In earthmoving terms, no one has had a bigger input or influence on the modern-day scene than R. G. LeTourneau. He is renowned for being the driving force behind the design and manufacture of the world’s biggest machines. Westinghouse Air Brake Company (WABCO) bought out LeTorneau in 1953, and that was the origin of the ‘Haulpak-Wabco’ truck range which is now run under the Komatsu banner.

This particular off-highway dump truck is owned by Nathan Sweet, Phil’s brother, who has a very successful Earthmoving business in Stanthorpe and shares the truck around the family operations on an as-required basis.

The truck still delivers a good day’s work providing you are a competent operator and can conquer the noise, heat and total lack of any mod-cons.

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UNDER THE HOOD

Regretfully we didn’t get to get under the hood. Time was against us and my back was already crying out for a considerable break in proceedings. I did for one fleeting moment seriously think about climbing up onto that big bonnet, but I looked at the height off the ground and the effort required for this old bloke to lift that bonnet and to get the camera gear in place for that one shot …

I gave myself an upper-cut, sent myself to my senses and moved up into the cab ... at least I could sit down, even if not get the rest my back was so much looking forward to. However, I can tell you that it was a screaming GM diesel hiding under that big yellow bonnet.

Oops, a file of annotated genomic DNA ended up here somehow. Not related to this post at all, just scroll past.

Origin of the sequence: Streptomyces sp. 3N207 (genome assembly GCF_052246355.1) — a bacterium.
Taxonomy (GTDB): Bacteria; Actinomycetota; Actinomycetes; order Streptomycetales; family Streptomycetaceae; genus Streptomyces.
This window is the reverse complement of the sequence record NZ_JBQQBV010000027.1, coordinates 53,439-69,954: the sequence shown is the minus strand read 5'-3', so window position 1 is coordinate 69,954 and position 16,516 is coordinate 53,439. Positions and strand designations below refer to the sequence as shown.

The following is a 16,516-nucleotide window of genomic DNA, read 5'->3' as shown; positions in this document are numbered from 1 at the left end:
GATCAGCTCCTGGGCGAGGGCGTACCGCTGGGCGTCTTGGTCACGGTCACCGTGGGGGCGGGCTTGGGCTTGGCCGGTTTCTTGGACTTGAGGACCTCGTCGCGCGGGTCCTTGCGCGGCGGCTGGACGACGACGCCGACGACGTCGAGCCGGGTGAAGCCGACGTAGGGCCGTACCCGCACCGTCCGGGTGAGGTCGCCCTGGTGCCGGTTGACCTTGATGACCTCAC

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IN THE CAB

The screaming turbo-charged two-stroke diesel sounds more like a screaming Virgin jet on take-off rather than any modern-day mining or quarry truck. Foot to the floor and hang on tight sounds the way to go but, in reality, it is very slow moving. When I first took over the driving position I had to double check if I had released the air brakes and the six-speed Allison auto was actually engaged.

However, when the old girl decides to get in sync with the operator’s aspirations and competency, well that’s another story.

Very little lateral vision, ill-adjusted miniscule domed mirrors and closed-in cabin makes for an interesting debut run in the old girl. Combine this with 25t of granite rocks on the back, an untried braking system (although Wabco is the leader in design and manufacture of truck braking systems world-wide) a heavy steering system, a full dashboard of gauges and plenty of body roll, and your mind flashes back to the teenage years of attempted bull riding where one had to hang on and hope like hell because you know it’s going to hurt if it goes wrong.

The cab is small, hot and dusty and the old guys would know they have done a 10-hour shift in one of these. I struggled to do an hour!